I had such high hopes that after last season's finale the show would go in a whole new direction, become lighter, give us some positive energy. I guess no one should expext that MM could stay on their great run forever but Mr Weiner has let the show down creatively…more of the same old gloom and doom, IMO, IS boring. The show is getting so creapy that it's turning into a bad horror movie instead of great TV. Making ALL of your characters suffer isn't "art" it's just unimajinative writing.

  54. #27 Jimmy:

    Also, why does everyone keep saying it’s his first Christmas alone? Betty was Reno bound with Henry and baby in tow before Christmas of ’63.

    I assume Don spent last Christmas with the Sally & Bobby, either in Ossining (probably) or at his new apartment (less likely). There's just no way he would have left them alone with Carla while Betty was in Reno. So, I think this really IS his first Christmas alone, made all the more painful knowing that Betty and Henry are spending Christmas Day with his kids.

    I appreciate where they're taking Don this season — I think they really had to show him in complete despair. I just hope it isn't a 12-episode trip straight down the elevator shaft before we get a little redemption. I don't think I can take it. And Roger's going to have to be really damn funny to make up for that.

  55. Peggy is the new "Don Draper".

    I find it interesting that for so many folks the tension was rooted in "When is Don/Dick going to be found out?" Including me. But when it was all said and done…when Pete tried to unmask him, when Betty got wise…no one really seems to have cared all that much. Nothing happened that probably wasn't going to happen anyway. Tide/All/Gain/Cheer…no matter what label you slap on it, it's more or less the same thing. As long as the wash gets clean, who cares. Bert Cooper didn't really care whether it was Dick Whitman or Don Draper or Donald Duck who was handling his accounts. For Betty, the unmasking was just one more lie in a long string of dishonesty.

    Now Peggy on the other hand…I think she's woven a more fragile web than Don ever really did. I can think of so many ways this could all come tumbling down for her. Dick more or less "created" Don Draper…and fiction isn't really lying, is it? Peggy…well, she's just lying.

  56. I've always felt the first 4-6 episodes of the season are the set up for the rest of it. I'm not too bothered by the fact that I'm not adding to my list of favorite episodes, because I know the pay-off is right around the corner.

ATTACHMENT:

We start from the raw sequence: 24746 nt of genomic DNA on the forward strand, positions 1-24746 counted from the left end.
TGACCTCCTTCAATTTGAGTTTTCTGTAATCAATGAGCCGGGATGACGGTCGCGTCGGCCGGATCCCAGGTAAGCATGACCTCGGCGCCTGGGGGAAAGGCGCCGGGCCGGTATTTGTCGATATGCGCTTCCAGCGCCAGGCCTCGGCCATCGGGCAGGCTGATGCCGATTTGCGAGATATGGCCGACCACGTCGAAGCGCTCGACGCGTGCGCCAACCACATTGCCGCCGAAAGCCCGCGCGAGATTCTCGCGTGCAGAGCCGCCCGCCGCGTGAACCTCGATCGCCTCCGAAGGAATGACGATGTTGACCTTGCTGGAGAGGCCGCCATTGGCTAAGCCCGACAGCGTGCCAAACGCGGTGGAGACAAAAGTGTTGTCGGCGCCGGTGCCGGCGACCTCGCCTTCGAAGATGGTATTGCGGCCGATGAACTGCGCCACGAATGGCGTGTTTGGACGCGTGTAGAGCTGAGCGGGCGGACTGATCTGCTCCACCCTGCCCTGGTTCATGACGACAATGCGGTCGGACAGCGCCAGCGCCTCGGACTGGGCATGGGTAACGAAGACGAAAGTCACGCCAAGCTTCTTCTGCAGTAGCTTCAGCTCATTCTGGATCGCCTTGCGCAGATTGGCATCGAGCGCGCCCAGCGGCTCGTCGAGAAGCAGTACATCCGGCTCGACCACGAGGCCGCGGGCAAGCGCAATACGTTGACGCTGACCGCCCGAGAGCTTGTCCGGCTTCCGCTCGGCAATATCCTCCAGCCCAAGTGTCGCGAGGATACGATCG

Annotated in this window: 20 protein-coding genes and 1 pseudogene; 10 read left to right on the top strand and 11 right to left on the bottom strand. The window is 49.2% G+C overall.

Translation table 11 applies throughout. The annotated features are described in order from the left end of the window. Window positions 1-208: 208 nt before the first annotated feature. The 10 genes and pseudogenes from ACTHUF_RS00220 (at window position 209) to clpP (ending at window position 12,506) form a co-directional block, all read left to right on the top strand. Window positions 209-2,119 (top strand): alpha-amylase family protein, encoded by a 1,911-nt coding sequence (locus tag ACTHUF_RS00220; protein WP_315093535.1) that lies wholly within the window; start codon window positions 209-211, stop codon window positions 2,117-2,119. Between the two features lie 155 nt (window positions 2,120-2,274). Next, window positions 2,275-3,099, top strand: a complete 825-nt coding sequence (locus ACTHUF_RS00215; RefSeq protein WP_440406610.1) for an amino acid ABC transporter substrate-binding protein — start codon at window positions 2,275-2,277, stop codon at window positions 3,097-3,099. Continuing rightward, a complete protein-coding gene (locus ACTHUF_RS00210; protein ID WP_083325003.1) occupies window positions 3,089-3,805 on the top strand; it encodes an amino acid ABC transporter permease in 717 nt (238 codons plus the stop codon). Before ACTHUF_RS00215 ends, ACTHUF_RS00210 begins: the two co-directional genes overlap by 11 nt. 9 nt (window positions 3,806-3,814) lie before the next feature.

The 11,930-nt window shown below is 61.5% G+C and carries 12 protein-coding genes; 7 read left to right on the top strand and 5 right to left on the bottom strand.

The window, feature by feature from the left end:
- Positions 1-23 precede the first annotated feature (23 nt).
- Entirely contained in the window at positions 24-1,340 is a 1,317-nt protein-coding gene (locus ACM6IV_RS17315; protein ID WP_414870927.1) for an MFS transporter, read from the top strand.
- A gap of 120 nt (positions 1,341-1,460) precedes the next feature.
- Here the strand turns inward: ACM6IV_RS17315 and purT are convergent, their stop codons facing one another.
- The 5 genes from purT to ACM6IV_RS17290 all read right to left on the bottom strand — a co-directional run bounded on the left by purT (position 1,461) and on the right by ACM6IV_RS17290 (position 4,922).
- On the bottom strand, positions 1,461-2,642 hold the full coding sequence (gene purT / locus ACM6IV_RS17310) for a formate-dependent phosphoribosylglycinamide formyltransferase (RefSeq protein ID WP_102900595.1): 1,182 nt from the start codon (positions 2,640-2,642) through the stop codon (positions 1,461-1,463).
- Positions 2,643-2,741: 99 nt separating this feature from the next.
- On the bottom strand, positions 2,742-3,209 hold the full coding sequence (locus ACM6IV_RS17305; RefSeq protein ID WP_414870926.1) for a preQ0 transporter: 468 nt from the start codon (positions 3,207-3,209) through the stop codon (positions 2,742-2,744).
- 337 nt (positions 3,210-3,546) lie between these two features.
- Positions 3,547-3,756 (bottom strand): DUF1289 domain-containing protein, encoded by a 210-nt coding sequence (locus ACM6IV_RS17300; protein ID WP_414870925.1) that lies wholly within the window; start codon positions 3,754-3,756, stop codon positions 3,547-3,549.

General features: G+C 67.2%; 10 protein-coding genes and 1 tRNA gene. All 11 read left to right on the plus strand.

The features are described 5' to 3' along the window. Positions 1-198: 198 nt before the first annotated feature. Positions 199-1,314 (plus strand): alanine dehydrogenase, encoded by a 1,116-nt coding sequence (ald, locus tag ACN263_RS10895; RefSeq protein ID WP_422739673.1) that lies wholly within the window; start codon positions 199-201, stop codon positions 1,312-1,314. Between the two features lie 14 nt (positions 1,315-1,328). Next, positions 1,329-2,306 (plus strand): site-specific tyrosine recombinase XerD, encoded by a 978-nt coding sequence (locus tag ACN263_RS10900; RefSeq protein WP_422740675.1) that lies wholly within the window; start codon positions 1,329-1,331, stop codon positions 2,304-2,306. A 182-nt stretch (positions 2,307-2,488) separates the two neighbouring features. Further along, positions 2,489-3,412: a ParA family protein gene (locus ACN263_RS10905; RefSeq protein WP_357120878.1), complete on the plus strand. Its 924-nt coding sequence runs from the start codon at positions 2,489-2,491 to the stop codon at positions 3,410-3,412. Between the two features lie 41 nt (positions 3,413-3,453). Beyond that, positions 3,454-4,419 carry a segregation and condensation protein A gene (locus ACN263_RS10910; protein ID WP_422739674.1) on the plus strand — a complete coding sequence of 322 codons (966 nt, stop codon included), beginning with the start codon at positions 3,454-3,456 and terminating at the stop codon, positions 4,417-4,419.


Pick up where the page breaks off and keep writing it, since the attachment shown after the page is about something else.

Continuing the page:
57. I'm LOVING this season so far…. Just had to add that after reading some of us are not.

  58. Hear hear miss steere! I am enjoying this season too! It is full of possibilities.

  59. Had a couple of thoughts about Betty: Having married a well-bred advisor to Nelson Rockefeller, shouldn't she be more of a society doyenne by now? She was heading in that direction with all the charity work when she was still married to Don (which of course is how she met Henry in the first place). Now that she's Mrs. Francis, she doesn't seem to be doing much of anything (besides torturing poor Sally). Yes, Sally, who's headed into anorexia-bulimia territory, which can almost always be traced to a gal's issues with her mother … Sally, who will definitely end up smoking pot and dropping acid in the Village in just a few short years! That's thought number one. Number two, Henry's mother at first seems to be one of those uber-WASPy Connecticut women (or is it Westchester where she lives?) … If you knew any WASPs growing up, you know there's an emotional detachment factor. My WASPy friends' parents knew me, the Jewish gal, for years and years, and still didn't know my first name. That kind of thing. Maybe it was all the gin & tonics, or the lack of flavorful food in the house. My point is, Henry's mother seems to be one of those emotionally absent, Mr. Magoo-ish women – at first – but that line to Henry when she finally gets him alone: "They're terrified of her" – is SO telling. She doesn't miss a trick and has totally picked up on the fact that the kids (really just Sally, since Bobby is such a little ass-kisser who wants to please everybody) are scared of and hate their mother.

  60. Gypsy, spending time with his kids, which every time we've seen in the past involves them sitting in front of the TV while Don does something else should not strike anyone as being "with" them. If having a physical proximity is all Don's craving that's infinitely pathetic.

  61. Your longstanding Betty hate is…well. Interesting, I guess. You take the verdict of one character as a validation of your interpretation?

    I've always felt this show presented Betty and Don as equally flawed. If it moves away from that, I'm done with this show.

  62. […]  Basket of Kisses: Mark called Peggy old-fashioned. He thinks she’s a virgin. She’s not. Peggy hasn’t just had […]